Sunday, June 24, 2018

Art of Survival

When I restarted cycling after my move to California, I set a couple of goals for fun rides. In the first place, I had my eye on some of the shorter rides organized by local randonneuring clubs. In the second place, I hoped to attend the 2018 running of Eroica California, a celebration of classic bikes, the perfect place to show off my 1960 Bianchi Specialissima. A few months ago, I posted that I had learned how hard that ride actually was and cancelled my plans to attend. What made that most disappointing was that I would miss riding with one of my old friends from the Modesto Roadmen, Roger. Roger did attend and sent me glowing reports. I would have been overwhelmed with regret, except that, as things turned out, there was no way I could have gone. In early March, I developed "walking pneumonia." I discovered that any attempts to ride, even on days I was feeling well, inevitably made the pneumonia worse, so took a month off the bike to recover, and Eroica fell right in the middle of that month. At the end of April, Roger suggested another ride we could do together, "The Art of Survival", a relatively easy metric century near where he lives in far northern California. I had just restarted cycling after the pneumonia, I only had a month to prepare, so it was a stretch, but the thought of missing another ride with Roger was too much to bear, so I signed up.

Back in 2012 through 2015, when I was still thinking about 200km brevets, one thought I had was that the very deliberate preparation I had done for my past brevets, the standard recommendation of all the experts, was not the best for me. The long, slow ramp up in distance, 10% a week, resulted in a lot of riding that left me fit but very tired. I noticed that, in contrast to the advice of the experts, many actual randonneurs ramp up much more quickly, often by a factor of two, resulting in a lot less miles of training, which promised less exhaustion. If I was to prepare for the Art of Suffering, my lack of time left me no choice but to try such a plan. My standard ride is 23 miles. Conventional wisdom said I needed to work up to a ride of at least 41 miles to prepare for a 62 mile metric century, though randonneurs might consider a training ride of 31 miles to be adequate. With only three weeks to prepare (leaving a recovery week before the ride), I ended up doing long rides of 28, 34 and 47 miles. Because this came right on top of my post-pneumonia restart, these rides left me very tired. This was such a unique experience, coming off the pneumonia, having so little time, riding with a much stronger rider (see below), that it is hard for me to evaluate how well this new plan worked, but I think I would definitely try it again.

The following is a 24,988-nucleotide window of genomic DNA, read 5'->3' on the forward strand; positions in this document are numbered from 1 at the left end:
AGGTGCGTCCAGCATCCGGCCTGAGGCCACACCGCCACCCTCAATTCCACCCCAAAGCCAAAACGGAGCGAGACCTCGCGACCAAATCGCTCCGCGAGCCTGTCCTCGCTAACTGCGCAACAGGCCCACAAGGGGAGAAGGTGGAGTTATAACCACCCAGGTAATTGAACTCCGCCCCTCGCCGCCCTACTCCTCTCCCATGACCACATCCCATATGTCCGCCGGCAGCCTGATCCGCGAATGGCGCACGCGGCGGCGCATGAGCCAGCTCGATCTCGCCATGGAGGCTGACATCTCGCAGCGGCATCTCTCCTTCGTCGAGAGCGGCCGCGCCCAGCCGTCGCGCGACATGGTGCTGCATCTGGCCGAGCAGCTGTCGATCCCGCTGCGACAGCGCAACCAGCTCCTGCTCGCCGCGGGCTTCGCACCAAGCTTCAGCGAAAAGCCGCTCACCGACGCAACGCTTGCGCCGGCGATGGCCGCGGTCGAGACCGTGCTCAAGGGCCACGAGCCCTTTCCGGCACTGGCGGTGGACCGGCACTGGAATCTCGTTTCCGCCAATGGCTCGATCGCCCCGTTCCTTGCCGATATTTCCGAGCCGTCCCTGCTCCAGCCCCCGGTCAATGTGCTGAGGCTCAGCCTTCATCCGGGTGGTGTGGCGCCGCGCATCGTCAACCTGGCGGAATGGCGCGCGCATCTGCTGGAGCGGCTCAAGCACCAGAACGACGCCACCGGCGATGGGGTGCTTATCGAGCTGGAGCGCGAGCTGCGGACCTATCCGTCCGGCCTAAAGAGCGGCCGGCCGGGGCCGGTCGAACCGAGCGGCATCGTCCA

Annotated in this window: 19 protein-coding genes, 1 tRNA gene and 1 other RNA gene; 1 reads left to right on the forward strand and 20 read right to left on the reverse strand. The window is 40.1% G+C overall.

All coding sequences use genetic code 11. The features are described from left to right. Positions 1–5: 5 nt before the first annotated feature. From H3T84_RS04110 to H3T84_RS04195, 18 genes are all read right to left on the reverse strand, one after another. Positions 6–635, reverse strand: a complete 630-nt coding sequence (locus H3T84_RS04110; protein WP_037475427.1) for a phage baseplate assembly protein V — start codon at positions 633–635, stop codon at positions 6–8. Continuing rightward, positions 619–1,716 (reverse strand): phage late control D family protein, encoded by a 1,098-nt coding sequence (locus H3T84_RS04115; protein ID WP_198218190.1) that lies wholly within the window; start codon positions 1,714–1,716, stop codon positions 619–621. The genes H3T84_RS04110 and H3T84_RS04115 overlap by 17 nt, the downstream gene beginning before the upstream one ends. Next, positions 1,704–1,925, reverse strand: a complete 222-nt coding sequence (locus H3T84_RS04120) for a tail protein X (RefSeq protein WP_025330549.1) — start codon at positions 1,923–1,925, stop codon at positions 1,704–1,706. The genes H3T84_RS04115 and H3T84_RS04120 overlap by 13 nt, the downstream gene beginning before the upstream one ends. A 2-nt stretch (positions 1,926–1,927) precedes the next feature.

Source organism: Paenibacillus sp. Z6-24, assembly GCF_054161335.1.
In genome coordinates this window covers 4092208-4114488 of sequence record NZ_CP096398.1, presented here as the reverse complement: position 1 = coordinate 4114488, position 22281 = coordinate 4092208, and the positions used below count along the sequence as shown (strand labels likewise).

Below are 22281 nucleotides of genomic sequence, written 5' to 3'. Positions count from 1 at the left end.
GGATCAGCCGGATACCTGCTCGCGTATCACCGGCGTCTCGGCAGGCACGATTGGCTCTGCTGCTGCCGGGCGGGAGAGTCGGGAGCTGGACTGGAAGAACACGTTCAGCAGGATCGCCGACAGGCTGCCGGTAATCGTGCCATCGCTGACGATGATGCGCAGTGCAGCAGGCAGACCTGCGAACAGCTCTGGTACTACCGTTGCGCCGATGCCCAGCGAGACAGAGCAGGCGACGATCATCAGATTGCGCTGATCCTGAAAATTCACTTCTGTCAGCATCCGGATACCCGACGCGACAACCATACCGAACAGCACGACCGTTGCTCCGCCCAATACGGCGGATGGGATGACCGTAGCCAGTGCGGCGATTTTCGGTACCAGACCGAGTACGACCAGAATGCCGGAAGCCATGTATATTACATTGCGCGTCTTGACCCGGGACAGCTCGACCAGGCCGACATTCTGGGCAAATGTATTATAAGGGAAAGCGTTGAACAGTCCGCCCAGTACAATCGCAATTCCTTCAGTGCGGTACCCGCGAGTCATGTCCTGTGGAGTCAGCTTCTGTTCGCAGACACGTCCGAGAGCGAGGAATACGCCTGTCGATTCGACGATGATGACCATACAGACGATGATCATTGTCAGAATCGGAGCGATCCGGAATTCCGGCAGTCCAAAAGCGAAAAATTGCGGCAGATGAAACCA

California is a big state. Back in Texas, we used to say "The sun has riz, the sun has set, and here we is, in Texas yet." California is almost as big as Texas, and in fact, due to its shape, is much longer in its longest dimension, so it was a seven hour drive from my home in "Northern" California, to the northeast corner of California where Roger lives. I arrived for dinner on Friday evening and we got up at an obscenely early hour on Saturday morning to drive to the ride. Despite having grown up in California, this part of California has a geography different from anything I had seen. As I was approaching his house, I noticed steam rising from some of the fields, and wondered what that might be. Roger told me it was volcanic, there are hot springs all through the area, and evidence of volcanism was a central feature of the ride.

The Art of Survival was a fairly typical supported group ride. There were multiple routes, varying between 29 and 113 miles, rest stops featuring a delightful selection of snacks (including freshly cooked pancakes at one), and a lunch at the end. The Tule Lake region, where the ride was held, is a big potato growing region, so potatoes were heavily featured at the lunch, and one of the prizes we got was a five pound bag of potatoes. I purchased the ride jersey, which is attractive and of high quality; I am currently using it as my every day riding jersey. In short, this was a great ride and I would recommend it to anyone. Yes, it is very far off the beaten track, but if you have time to explore this delightful and largely unknown part of California, you will not be disappointed.